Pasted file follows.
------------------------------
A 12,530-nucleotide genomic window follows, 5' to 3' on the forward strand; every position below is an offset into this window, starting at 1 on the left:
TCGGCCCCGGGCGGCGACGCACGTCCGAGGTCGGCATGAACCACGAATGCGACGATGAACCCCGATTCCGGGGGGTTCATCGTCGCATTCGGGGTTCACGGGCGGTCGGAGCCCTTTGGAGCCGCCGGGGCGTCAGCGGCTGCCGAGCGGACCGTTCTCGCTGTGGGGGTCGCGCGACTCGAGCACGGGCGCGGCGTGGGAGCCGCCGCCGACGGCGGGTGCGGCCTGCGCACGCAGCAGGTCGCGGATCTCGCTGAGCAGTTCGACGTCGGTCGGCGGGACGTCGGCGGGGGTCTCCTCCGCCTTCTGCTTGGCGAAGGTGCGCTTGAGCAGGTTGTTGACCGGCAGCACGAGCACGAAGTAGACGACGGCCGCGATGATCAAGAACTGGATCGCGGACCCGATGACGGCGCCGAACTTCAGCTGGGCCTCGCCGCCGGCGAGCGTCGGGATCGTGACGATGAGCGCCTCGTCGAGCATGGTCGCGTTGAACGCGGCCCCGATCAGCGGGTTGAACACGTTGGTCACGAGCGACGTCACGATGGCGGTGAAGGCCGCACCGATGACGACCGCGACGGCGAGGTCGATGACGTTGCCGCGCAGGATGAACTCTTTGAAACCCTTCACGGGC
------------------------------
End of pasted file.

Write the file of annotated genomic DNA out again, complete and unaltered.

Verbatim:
A 12,530-nucleotide genomic window follows, 5' to 3' on the forward strand; every position below is an offset into this window, starting at 1 on the left:
TCGGCCCCGGGCGGCGACGCACGTCCGAGGTCGGCATGAACCACGAATGCGACGATGAACCCCGATTCCGGGGGGTTCATCGTCGCATTCGGGGTTCACGGGCGGTCGGAGCCCTTTGGAGCCGCCGGGGCGTCAGCGGCTGCCGAGCGGACCGTTCTCGCTGTGGGGGTCGCGCGACTCGAGCACGGGCGCGGCGTGGGAGCCGCCGCCGACGGCGGGTGCGGCCTGCGCACGCAGCAGGTCGCGGATCTCGCTGAGCAGTTCGACGTCGGTCGGCGGGACGTCGGCGGGGGTCTCCTCCGCCTTCTGCTTGGCGAAGGTGCGCTTGAGCAGGTTGTTGACCGGCAGCACGAGCACGAAGTAGACGACGGCCGCGATGATCAAGAACTGGATCGCGGACCCGATGACGGCGCCGAACTTCAGCTGGGCCTCGCCGCCGGCGAGCGTCGGGATCGTGACGATGAGCGCCTCGTCGAGCATGGTCGCGTTGAACGCGGCCCCGATCAGCGGGTTGAACACGTTGGTCACGAGCGACGTCACGATGGCGGTGAAGGCCGCACCGATGACGACCGCGACGGCGAGGTCGATGACGTTGCCGCGCAGGATGAACTCTTTGAAACCCTTCACGGGC